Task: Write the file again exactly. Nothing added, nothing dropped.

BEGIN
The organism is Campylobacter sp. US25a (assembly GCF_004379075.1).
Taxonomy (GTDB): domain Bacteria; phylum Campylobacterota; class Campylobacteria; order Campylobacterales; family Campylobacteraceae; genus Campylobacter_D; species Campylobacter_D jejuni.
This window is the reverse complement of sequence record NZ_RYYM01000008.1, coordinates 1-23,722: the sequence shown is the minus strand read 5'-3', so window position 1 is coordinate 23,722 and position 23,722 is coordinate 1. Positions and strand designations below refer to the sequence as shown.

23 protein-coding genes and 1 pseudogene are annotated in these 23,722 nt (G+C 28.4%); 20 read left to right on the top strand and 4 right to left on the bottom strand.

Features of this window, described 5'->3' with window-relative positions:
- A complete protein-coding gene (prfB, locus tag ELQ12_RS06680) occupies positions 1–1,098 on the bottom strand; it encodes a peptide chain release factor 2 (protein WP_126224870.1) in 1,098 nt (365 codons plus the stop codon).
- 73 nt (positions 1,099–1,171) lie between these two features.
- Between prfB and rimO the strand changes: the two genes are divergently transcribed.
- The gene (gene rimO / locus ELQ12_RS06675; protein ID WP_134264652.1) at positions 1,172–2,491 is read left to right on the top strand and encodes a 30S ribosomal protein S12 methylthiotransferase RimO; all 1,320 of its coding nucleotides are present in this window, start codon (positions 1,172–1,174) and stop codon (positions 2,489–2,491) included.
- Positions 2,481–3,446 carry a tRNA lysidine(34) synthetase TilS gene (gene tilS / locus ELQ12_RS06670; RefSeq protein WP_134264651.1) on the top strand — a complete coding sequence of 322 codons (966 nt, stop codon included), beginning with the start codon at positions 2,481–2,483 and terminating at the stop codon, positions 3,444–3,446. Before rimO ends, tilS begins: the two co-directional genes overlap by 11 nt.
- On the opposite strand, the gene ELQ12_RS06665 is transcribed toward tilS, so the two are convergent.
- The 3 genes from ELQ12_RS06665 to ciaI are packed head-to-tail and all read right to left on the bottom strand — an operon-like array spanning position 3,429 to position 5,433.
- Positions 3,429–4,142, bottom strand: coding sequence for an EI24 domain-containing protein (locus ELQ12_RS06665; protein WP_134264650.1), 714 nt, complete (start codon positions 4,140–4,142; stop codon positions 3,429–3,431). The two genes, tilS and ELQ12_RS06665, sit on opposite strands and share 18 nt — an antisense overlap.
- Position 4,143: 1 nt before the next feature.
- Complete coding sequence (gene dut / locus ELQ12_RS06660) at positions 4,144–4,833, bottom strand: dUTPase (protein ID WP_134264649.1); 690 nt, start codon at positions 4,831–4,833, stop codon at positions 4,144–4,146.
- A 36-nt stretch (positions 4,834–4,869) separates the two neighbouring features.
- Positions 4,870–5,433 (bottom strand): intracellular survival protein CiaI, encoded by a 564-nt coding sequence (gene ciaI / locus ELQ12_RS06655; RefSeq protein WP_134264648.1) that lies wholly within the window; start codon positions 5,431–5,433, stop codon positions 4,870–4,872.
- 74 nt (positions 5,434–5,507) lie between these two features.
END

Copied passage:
The organism is Campylobacter sp. US25a (assembly GCF_004379075.1).
Taxonomy (GTDB): domain Bacteria; phylum Campylobacterota; class Campylobacteria; order Campylobacterales; family Campylobacteraceae; genus Campylobacter_D; species Campylobacter_D jejuni.
This window is the reverse complement of sequence record NZ_RYYM01000008.1, coordinates 1-23,722: the sequence shown is the minus strand read 5'-3', so window position 1 is coordinate 23,722 and position 23,722 is coordinate 1. Positions and strand designations below refer to the sequence as shown.

23 protein-coding genes and 1 pseudogene are annotated in these 23,722 nt (G+C 28.4%); 20 read left to right on the top strand and 4 right to left on the bottom strand.

Features of this window, described 5'->3' with window-relative positions:
- A complete protein-coding gene (prfB, locus tag ELQ12_RS06680) occupies positions 1–1,098 on the bottom strand; it encodes a peptide chain release factor 2 (protein WP_126224870.1) in 1,098 nt (365 codons plus the stop codon).
- 73 nt (positions 1,099–1,171) lie between these two features.
- Between prfB and rimO the strand changes: the two genes are divergently transcribed.
- The gene (gene rimO / locus ELQ12_RS06675; protein ID WP_134264652.1) at positions 1,172–2,491 is read left to right on the top strand and encodes a 30S ribosomal protein S12 methylthiotransferase RimO; all 1,320 of its coding nucleotides are present in this window, start codon (positions 1,172–1,174) and stop codon (positions 2,489–2,491) included.
- Positions 2,481–3,446 carry a tRNA lysidine(34) synthetase TilS gene (gene tilS / locus ELQ12_RS06670; RefSeq protein WP_134264651.1) on the top strand — a complete coding sequence of 322 codons (966 nt, stop codon included), beginning with the start codon at positions 2,481–2,483 and terminating at the stop codon, positions 3,444–3,446. Before rimO ends, tilS begins: the two co-directional genes overlap by 11 nt.
- On the opposite strand, the gene ELQ12_RS06665 is transcribed toward tilS, so the two are convergent.
- The 3 genes from ELQ12_RS06665 to ciaI are packed head-to-tail and all read right to left on the bottom strand — an operon-like array spanning position 3,429 to position 5,433.
- Positions 3,429–4,142, bottom strand: coding sequence for an EI24 domain-containing protein (locus ELQ12_RS06665; protein WP_134264650.1), 714 nt, complete (start codon positions 4,140–4,142; stop codon positions 3,429–3,431). The two genes, tilS and ELQ12_RS06665, sit on opposite strands and share 18 nt — an antisense overlap.
- Position 4,143: 1 nt before the next feature.
- Complete coding sequence (gene dut / locus ELQ12_RS06660) at positions 4,144–4,833, bottom strand: dUTPase (protein ID WP_134264649.1); 690 nt, start codon at positions 4,831–4,833, stop codon at positions 4,144–4,146.
- A 36-nt stretch (positions 4,834–4,869) separates the two neighbouring features.
- Positions 4,870–5,433 (bottom strand): intracellular survival protein CiaI, encoded by a 564-nt coding sequence (gene ciaI / locus ELQ12_RS06655; RefSeq protein WP_134264648.1) that lies wholly within the window; start codon positions 5,431–5,433, stop codon positions 4,870–4,872.
- 74 nt (positions 5,434–5,507) lie between these two features.